WELLS, J after A. GRANT
London: Published by J. Grives, 103 Strand, March 16, 1789. Colour-printed aquatint with additional hand-colouring. Lovely contemporary colour. As usual text line is attached on verso of sheet. In excellent condition. Trimmed as usual and mounted on washline background. Mounting sheet is watermarked laid paper. Image size: 11 9/16 x 17 inches. Sheet size: 17 1/8 x 20 9/16 inches.
A wonderful view of Stirling Castle, Scotland, in the grand tradition of the picturesque English landscape.
Towards the middle of the eighteenth century a trend developed amongst English artists and printmakers, which sought to visually record the natural beauties of England and Wales. Sparked by a sense of national confidence and patriotism, English printmakers began to publish topographical prints of the important sights in the British Isles. In addition to being a visual record of the countryside, they were meant to encourage public recognition of the beauty and history of England. They were aimed at English and foreign tourists who desired a memento of their travels, or at those vicarious tourists who collected topographical prints instead of traveling. At the same time the concept of the picturesque landscape developed amongst artists and printmakers across England and Europe. As an aesthetic theory the picturesque presents an idealized and sentimentalized view of nature. Using this concept, artists strove to depict nature as an aesthetic form, which was designed to evoke awe and amazement in the viewer. This practice developed a visual language for landscape painting that dominated the genre until the onset of the twentieth century. The effects of the picturesque on landscape painting, in a large measure, forms the way we see the countryside today, and the manner in which we perceive and interpret "beauty". According to "the picturesque" nature is wild and abandoned yet it conforms to a symmetrical structure that defines a sense of beauty and visual harmony. This is a wonderful example of a picturesque eighteenth century landscape print. By trimming the image within the platemark and mounting it on a decorative washline background the print has the effect of a landscape painting. The likeness is heightened by the addition of added body colour in the image and the use of a heavy painterly technique of engraving. This practice was common amongst engravers and printsellers who wished to capitalize on this trend for picturesque landscapes of the English countryside. This print is from the famed Oettingen-Wallerstein collection, which was compiled over two centuries by various members of the royal household. The collection is known for its stunning impressions and the immaculate condition of its prints.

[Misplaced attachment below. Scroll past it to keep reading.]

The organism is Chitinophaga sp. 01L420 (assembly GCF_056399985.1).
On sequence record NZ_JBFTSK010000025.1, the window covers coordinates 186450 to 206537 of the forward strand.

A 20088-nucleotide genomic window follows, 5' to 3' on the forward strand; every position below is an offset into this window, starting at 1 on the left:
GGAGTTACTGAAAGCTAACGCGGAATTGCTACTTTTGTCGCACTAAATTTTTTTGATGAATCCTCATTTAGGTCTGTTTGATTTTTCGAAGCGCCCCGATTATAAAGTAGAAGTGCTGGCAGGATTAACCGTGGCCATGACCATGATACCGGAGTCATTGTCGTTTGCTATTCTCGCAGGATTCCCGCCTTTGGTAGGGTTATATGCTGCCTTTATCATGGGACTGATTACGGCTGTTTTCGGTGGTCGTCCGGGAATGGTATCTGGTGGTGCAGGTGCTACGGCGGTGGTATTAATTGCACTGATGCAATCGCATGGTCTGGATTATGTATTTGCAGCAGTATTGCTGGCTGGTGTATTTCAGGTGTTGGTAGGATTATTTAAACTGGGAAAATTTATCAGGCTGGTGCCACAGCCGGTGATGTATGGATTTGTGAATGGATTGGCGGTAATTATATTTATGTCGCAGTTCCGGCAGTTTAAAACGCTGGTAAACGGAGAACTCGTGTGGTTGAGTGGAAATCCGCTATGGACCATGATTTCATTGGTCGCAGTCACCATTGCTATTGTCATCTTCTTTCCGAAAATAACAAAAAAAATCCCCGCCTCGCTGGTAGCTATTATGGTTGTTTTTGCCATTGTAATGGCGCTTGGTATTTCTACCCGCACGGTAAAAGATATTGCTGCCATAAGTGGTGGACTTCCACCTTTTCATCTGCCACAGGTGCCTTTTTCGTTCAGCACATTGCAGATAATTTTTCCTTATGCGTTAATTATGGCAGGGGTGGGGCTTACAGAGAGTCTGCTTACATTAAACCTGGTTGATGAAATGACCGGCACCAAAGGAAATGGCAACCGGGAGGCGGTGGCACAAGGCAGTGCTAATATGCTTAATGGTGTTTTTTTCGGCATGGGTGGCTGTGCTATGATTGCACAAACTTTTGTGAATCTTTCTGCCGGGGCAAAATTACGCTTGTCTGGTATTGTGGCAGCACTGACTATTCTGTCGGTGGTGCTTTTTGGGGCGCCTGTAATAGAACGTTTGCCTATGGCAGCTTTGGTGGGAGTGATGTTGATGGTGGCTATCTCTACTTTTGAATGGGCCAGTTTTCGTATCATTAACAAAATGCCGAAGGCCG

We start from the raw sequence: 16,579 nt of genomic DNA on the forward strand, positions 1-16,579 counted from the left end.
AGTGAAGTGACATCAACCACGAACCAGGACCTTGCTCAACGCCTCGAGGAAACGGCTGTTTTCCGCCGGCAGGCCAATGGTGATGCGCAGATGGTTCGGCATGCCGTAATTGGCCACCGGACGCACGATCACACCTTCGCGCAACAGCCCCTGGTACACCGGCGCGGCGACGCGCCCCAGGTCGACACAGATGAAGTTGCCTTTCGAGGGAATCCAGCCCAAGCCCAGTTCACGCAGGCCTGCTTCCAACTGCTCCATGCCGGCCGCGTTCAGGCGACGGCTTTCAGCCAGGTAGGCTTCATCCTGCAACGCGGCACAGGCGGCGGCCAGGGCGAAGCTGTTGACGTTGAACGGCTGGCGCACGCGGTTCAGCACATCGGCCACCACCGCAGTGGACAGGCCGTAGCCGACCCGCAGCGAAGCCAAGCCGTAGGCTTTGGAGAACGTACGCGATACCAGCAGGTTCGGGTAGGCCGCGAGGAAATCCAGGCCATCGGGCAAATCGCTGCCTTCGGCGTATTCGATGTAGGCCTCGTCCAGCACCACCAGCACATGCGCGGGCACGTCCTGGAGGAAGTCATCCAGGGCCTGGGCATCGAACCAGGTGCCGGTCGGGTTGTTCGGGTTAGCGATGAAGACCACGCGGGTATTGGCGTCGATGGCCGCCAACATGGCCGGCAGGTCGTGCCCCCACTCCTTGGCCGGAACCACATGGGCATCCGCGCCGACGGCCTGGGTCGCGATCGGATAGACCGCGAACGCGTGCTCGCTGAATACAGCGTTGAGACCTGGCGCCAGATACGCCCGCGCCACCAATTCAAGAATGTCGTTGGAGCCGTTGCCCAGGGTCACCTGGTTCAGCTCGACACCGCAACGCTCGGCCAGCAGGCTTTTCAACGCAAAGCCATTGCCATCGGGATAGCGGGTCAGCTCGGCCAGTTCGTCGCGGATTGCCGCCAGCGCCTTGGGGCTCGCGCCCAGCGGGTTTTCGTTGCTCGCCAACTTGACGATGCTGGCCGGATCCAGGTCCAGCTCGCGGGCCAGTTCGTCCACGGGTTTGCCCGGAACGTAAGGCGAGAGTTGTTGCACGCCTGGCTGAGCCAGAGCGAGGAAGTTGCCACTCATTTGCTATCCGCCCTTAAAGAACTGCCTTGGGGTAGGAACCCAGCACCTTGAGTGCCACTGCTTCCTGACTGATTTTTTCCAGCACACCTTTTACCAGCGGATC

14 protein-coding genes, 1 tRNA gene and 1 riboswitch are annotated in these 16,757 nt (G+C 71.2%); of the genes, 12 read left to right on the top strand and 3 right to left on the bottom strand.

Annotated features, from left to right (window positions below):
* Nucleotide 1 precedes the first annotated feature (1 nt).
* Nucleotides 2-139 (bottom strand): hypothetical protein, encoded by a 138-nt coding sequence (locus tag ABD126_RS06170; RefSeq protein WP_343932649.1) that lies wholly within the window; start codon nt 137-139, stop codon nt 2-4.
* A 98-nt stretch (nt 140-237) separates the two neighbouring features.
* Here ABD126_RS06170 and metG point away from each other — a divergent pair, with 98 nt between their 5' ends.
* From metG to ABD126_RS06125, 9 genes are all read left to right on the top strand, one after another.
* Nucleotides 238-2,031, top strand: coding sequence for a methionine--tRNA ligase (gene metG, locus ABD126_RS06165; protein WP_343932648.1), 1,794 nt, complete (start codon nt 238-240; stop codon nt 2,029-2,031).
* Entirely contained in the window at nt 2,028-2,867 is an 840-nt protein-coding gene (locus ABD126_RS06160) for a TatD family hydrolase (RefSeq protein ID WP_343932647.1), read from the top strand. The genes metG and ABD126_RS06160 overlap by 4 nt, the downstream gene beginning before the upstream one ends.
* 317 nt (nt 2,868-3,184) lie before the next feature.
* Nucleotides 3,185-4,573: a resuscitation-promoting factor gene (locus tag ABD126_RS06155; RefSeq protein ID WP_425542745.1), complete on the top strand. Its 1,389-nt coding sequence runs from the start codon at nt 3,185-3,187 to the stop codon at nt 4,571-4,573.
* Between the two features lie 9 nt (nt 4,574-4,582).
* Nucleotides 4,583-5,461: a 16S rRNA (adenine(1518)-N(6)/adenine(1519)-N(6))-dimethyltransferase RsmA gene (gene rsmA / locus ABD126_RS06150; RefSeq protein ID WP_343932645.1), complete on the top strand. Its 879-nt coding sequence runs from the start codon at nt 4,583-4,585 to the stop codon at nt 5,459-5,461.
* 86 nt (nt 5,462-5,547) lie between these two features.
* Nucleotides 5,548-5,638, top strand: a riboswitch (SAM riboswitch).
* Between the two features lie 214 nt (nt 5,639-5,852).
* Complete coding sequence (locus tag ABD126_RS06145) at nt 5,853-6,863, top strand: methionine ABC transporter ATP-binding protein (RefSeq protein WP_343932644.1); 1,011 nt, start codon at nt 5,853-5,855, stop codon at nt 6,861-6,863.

Clayton, The English Print 1688-1802 p. 155; Lugt, Les Marques de Collections, (Supplement) 2715a.